Are face paints safe for children?
For kids, Halloween means two things: free sweets and dressing up. Part of the fun of putting on a costume is painting your face like a clown or cat or zombie, but how safe are the face paints
kids are using? What, in fact, are they made of, and can they harm your child’s health?
- What is in face paint?
- How safe are face paints for children?
- Are there safer alternatives?
- Home-made face paints
Personally, the ingredients in face paint (or paint in general) are not something I’ve actively thought about. I’ve had my own face painted, have got poster paint all over my hands from classroom art classes, but it never appeared harmful. But appearances, after all, can be very deceiving. According to a report written by the Campaign for Safe Cosmetics, which tested ten children’s face paint brands, “[t]en out of 10 face paints tested contained lead” and “[s]ix out of 10 face paints tested contained known skin allergens, nickel, cobalt and/or chromium—at levels far exceeding the recommendations of industry studies”. Brands like Snazaroo also contain chemicals such as parabens (in their many forms) and talc.
Exposure to lead as a child, or even in utero, can have drastic consequences to your health. “Lead exposures during prenatal development, infancy and childhood can cause attention deficits, hyperactivity, impulsive behaviour, IQ deficits, reduced school performance, aggression and delinquent behaviour.” It can also delay puberty in girls, increasing a woman’s risk of miscarriage and reducing a man’s sperm quality. Exposure as a child can affect your mental health, and increase your risk of Alzheimers and Parkinsons disease. “Nickel is the leading contact allergen in children and adults”, the CSC report goes on to say, and nickel, cobalt and chromium can trigger Allergic Contact Dermatitis (or ACD). Parabens have also been linked to cancer, as has talc which “may contain asbestos” in its natural form.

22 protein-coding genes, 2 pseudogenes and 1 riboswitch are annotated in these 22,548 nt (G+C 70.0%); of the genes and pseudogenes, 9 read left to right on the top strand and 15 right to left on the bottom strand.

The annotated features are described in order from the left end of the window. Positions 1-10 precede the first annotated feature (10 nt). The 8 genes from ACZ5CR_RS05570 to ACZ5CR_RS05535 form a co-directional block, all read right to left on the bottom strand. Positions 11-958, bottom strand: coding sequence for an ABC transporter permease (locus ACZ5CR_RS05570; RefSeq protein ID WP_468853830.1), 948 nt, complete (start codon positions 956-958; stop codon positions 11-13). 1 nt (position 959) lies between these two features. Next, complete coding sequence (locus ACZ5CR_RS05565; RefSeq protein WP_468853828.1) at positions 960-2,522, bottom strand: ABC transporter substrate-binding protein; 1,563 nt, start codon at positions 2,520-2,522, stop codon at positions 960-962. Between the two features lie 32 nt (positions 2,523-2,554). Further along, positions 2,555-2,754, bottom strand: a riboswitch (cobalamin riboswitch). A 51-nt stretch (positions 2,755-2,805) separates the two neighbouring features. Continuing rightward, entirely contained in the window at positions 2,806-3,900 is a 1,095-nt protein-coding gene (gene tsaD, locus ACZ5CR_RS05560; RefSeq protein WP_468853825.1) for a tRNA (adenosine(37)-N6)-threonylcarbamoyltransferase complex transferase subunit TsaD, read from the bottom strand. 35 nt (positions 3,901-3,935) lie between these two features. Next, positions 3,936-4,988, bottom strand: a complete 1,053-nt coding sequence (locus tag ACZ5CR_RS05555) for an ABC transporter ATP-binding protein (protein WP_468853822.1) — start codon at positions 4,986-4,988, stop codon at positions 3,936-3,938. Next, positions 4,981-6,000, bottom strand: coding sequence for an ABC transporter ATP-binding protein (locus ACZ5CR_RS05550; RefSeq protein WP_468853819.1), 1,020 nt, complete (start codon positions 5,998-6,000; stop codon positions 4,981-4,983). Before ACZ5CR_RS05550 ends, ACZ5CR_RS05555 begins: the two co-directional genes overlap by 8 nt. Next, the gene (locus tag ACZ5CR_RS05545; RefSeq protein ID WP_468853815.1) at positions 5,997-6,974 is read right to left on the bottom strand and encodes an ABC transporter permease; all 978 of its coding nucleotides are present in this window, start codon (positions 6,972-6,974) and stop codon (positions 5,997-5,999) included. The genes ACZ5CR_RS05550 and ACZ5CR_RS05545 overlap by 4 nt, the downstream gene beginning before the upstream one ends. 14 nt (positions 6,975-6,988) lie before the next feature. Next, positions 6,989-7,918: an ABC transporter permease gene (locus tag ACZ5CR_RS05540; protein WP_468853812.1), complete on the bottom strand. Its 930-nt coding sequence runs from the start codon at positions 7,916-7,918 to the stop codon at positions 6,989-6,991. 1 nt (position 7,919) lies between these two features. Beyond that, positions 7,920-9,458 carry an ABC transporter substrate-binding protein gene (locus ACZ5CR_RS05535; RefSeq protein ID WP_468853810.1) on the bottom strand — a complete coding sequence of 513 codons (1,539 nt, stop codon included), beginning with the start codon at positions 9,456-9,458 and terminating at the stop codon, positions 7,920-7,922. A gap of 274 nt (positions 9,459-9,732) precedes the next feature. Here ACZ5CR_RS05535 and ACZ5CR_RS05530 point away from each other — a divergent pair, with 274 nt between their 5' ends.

When purchasing face paint, being careful to read the ingredients list isn’t enough, as the heavy metals found in the paints aren’t listed. Snazaroo, a UK brand that claims to be non-toxic and hypoallergenic, lists Methylparaben, Ethylparaben, Propylparaben, Butylparaben, and talc as paint ingredients, however when the CSC tested the brand’s paints they also discovered unlisted lead, nickel and cobalt. So what can you do?
- Buy organic face paint, from brands such as the UK’s Grimas Face Paints or the USA’s Luna Star.
- Make your own face paint, using products you likely have lying around your house. Below are a few recipe variations for home-made face paints.
These recipes for home-made face paints are safe because you know exactly what is going into them. Create any colour you wish by adding food colour.
- 2 tablespoons of shortening (ex. Butter, lard, or solid vegetable fat)
- 5 teaspoons corn flour
- 1 teaspoon Vaseline
- Cotton wool
- Paper plate
- Food colouring
- Mix the fat, corn flour and Vaseline together on a paper plate.
- Once they turn into paste, add a few drops of food colouring.
- Cotton wool can be used for application, but you can also use fingers or paint brushes.
- 1 teaspoon corn starch
- ½ teaspoon cold cream (preferably organic)
- ½ teaspoon water
- Food colouring
- In a small container, mix corn starch and cold cream until well blended.
- Then add water and stir.
- Add food colouring until the desired colour is achieved.
- 3 tablespoons corn starch
- 1 tablespoon flour
- ¾ cup light corn syrup
- ¼ cup water
- ½ teaspoon food colouring
- Mix corn starch and flour together in a bowl.
- Gradually stir in the corn syrup and water until the mixture is smooth.
- Add food colouring, and stir until the desired shade is achieved.
Photography: Cheryl Dudley @Flickr